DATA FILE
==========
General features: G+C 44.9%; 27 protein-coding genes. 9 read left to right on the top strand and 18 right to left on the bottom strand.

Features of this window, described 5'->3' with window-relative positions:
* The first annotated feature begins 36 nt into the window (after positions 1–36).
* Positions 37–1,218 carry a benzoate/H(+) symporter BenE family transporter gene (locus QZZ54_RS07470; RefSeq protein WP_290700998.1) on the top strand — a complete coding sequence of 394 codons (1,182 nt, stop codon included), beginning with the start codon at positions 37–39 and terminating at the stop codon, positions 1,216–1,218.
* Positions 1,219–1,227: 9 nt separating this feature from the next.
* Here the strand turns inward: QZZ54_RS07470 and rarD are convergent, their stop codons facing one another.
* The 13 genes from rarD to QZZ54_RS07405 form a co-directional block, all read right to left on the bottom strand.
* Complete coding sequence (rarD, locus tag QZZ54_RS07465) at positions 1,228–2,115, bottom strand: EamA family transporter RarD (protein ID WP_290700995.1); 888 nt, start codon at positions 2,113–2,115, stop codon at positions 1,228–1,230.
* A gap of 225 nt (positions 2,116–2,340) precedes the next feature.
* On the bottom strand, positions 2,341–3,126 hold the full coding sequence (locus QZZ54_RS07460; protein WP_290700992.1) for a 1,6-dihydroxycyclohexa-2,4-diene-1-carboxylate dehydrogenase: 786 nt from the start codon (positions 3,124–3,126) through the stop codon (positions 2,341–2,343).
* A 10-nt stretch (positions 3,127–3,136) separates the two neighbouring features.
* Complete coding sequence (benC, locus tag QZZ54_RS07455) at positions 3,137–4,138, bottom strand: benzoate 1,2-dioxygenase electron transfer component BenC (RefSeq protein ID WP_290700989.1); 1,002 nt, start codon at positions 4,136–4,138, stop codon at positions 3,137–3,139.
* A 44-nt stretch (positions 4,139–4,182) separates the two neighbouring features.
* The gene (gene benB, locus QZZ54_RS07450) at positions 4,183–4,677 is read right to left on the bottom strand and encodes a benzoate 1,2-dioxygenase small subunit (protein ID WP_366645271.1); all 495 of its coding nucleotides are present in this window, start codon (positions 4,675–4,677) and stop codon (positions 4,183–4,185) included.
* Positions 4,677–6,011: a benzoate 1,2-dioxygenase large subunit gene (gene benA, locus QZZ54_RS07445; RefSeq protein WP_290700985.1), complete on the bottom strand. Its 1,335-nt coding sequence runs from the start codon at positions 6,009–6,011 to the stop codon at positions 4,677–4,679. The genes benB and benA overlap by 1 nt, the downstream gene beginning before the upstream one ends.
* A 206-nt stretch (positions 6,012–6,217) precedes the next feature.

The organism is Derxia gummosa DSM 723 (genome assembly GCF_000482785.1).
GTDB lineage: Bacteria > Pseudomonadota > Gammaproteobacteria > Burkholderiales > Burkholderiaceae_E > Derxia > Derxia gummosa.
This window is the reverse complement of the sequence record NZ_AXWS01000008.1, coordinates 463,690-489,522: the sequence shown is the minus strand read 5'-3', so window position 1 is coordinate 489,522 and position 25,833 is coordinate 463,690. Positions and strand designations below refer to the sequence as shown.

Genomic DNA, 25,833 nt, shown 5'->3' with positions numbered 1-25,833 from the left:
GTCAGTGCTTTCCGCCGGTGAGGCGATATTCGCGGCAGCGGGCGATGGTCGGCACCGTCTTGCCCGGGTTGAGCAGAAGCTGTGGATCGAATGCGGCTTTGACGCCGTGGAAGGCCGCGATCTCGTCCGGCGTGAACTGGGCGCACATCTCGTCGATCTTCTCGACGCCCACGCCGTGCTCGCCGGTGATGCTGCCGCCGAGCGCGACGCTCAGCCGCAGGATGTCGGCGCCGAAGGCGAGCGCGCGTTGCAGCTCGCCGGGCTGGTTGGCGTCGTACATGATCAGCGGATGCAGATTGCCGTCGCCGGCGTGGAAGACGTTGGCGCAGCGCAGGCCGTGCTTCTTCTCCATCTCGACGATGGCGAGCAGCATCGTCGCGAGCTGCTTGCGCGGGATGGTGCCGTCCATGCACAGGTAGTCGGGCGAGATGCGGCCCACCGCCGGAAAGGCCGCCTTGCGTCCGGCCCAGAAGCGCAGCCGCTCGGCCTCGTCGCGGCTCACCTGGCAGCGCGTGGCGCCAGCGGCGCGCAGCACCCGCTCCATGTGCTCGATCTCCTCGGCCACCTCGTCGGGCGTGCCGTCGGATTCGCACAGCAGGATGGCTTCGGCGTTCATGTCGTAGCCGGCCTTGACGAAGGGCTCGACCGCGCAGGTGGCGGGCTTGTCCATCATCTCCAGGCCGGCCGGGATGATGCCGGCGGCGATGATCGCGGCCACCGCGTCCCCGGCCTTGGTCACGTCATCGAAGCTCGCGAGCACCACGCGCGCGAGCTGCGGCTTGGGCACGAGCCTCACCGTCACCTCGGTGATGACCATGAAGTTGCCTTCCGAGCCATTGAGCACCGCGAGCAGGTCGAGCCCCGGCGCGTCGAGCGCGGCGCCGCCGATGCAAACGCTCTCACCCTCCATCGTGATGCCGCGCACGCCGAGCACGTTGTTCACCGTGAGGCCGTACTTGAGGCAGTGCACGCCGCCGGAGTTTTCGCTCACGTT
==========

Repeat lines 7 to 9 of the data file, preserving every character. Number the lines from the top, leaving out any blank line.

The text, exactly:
* The 13 genes from rarD to QZZ54_RS07405 form a co-directional block, all read right to left on the bottom strand.
* Complete coding sequence (rarD, locus tag QZZ54_RS07465) at positions 1,228–2,115, bottom strand: EamA family transporter RarD (protein ID WP_290700995.1); 888 nt, start codon at positions 2,113–2,115, stop codon at positions 1,228–1,230.
* A gap of 225 nt (positions 2,116–2,340) precedes the next feature.